Matrix metalloproteinases (MMP)-13 has been recognized as the major enzyme responsible for Col II degradation . The effects of DXM on TNF-α-induced MMP-13 were examined. As shown in Figure 2A, DXM significantly decreased TNF-α-induced pro-MMP-13 levels in both cell lysates and supernatants. Meanwhile, the expression of the active form of MMP-13 was decreased by DXM treatment (Figure 2A). DXM also significantly inhibited TNF-α-induced MMP-13 (Figure 2B) as well as MMP-1 and MMP-3 (Figure S1) mRNA expression. Similar to the effects on Col II expression, DXM effectively inhibited pro-MMP-13 expression and MMPs RNA level even when it was administered 12 h after the addition of TNF-α stimulation (Figure S2). To avoid the effects of chondrocyte de-differentiation in a monolayer culture, we encapsulated chondrocytes in three-dimensional (3-D) alginate beads to preserve the chondrocytic phenotype . DXM significantly decreased TNF-α-induced pro-MMP-13 expression in samples collected from ECM and cell lysates (Figure 2C). To further investigate the chondroprotective effects of DXM in cartilage, we prepared and examined porcine cartilage explants of equal sizes. Immunohistochemical staining confirmed that DXM inhibited TNF-α-induced pro-MMP-13 expression in cartilage explants (Figure 2D). Additionally, DXM also prevented IL-1-induced loss of Col ll and inhibited IL-mediated MMP-13 production (Figure S3). We further show that the anti-inflammatory effects of DXM could be detected in TNF-α-stimulated synoviocytes demonstrating the reduction of mRNA expression of pro-inflammatory cytokines or mediators, including IL-6, interferon-gamma-inducible protein 10 (IP-10), MMP-1, and MMP-3 (Figure S4).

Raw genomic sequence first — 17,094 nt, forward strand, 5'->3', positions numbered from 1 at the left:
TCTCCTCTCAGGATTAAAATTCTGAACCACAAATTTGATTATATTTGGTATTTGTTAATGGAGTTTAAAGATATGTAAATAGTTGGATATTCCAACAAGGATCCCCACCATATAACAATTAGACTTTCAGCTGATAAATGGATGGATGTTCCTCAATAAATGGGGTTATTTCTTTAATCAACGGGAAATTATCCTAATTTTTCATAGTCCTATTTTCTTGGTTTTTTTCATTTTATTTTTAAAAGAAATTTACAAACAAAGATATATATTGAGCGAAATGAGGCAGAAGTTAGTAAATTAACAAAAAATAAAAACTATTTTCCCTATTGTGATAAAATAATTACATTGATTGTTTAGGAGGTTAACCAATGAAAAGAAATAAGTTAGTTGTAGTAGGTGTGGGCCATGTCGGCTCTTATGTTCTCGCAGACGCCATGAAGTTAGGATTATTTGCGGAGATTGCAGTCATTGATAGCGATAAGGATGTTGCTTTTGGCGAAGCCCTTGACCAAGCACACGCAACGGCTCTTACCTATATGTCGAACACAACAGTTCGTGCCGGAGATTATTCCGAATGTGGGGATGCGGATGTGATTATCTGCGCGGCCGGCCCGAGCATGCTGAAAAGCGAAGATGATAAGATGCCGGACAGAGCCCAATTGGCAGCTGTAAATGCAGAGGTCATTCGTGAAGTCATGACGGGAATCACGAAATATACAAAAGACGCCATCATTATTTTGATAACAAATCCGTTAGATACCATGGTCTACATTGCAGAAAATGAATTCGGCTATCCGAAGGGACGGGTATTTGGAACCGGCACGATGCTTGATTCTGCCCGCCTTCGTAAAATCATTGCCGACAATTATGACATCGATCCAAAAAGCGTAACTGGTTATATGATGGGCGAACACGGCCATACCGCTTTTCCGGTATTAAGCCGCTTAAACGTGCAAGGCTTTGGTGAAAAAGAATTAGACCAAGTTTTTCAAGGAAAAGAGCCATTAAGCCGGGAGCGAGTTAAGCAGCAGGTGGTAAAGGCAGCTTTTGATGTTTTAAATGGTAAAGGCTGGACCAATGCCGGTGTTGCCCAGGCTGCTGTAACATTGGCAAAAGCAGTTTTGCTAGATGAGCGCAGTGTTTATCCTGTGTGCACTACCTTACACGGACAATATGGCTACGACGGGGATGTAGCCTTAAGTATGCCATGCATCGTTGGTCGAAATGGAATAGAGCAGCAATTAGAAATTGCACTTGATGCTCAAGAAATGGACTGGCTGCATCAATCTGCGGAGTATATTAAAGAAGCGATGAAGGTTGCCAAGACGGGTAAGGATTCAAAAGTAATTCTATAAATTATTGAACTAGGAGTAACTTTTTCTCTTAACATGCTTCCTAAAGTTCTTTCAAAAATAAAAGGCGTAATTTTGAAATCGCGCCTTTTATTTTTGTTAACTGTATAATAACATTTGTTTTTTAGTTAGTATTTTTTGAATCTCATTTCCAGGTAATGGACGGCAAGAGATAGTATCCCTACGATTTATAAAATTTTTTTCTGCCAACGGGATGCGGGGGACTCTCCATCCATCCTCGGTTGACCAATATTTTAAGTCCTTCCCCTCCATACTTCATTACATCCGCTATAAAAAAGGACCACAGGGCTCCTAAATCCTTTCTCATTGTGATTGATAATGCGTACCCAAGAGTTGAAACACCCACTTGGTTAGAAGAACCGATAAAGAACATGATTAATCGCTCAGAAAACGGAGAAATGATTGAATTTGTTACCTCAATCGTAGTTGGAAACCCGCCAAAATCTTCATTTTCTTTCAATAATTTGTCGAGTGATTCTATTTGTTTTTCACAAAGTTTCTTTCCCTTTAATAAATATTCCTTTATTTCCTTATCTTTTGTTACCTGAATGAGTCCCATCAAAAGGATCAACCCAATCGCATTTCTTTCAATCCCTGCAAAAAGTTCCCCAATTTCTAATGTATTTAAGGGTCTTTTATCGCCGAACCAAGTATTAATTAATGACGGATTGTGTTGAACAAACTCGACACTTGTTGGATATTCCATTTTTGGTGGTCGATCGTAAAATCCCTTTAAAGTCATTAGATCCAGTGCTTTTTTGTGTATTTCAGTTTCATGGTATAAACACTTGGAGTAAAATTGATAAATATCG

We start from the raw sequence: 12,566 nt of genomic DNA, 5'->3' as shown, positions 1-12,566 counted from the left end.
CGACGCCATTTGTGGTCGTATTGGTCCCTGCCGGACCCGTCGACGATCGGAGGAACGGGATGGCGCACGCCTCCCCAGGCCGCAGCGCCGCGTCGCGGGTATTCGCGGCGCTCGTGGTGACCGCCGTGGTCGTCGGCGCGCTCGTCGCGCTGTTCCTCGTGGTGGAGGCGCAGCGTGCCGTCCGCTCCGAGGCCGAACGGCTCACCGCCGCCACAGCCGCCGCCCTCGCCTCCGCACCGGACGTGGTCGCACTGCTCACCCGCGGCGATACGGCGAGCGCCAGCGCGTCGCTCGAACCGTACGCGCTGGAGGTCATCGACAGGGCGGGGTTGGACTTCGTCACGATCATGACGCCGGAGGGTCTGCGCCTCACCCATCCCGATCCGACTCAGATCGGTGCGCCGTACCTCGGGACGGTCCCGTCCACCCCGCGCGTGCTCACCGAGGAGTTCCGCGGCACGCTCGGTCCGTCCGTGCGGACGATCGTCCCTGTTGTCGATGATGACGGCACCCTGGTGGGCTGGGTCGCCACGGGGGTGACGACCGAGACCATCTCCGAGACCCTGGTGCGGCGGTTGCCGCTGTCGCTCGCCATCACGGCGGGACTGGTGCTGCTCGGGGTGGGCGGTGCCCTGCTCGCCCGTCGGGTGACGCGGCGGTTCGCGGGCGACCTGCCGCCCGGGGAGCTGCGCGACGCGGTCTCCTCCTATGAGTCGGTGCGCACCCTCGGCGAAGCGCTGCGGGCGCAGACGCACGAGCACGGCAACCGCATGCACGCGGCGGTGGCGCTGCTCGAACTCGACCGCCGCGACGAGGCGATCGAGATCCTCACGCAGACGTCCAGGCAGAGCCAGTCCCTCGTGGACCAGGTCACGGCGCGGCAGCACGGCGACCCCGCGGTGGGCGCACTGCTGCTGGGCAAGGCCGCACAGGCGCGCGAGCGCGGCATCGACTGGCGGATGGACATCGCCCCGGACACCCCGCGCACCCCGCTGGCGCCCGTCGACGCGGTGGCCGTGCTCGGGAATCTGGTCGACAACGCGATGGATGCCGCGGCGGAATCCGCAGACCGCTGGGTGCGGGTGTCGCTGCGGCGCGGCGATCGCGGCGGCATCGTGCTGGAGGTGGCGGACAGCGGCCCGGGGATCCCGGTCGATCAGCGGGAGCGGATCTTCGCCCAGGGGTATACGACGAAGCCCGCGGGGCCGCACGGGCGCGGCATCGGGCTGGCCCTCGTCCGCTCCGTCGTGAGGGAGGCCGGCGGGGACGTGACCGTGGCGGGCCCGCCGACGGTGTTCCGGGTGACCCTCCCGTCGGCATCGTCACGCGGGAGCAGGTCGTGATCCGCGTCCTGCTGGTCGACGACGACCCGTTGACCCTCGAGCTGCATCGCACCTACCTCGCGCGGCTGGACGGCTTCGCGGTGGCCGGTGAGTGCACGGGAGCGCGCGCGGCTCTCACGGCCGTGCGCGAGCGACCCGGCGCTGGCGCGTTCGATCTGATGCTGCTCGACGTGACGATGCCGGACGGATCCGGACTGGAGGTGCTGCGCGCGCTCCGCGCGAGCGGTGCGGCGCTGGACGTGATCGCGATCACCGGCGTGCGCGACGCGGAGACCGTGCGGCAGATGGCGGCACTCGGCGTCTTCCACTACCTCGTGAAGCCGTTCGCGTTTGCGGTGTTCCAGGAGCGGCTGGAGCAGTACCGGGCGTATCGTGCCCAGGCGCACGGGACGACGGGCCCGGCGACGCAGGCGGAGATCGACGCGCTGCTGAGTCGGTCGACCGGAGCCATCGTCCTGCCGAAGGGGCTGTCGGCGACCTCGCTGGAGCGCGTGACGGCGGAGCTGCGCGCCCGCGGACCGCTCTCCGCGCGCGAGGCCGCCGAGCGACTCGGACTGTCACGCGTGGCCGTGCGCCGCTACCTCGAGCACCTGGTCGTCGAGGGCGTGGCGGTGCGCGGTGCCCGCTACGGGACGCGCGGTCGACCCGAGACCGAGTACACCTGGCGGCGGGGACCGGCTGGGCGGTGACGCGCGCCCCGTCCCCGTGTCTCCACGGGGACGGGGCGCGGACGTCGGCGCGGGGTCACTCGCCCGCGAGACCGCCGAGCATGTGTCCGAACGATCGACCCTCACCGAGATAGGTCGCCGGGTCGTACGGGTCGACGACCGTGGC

2.3. Signaling Pathway Targeted by DXM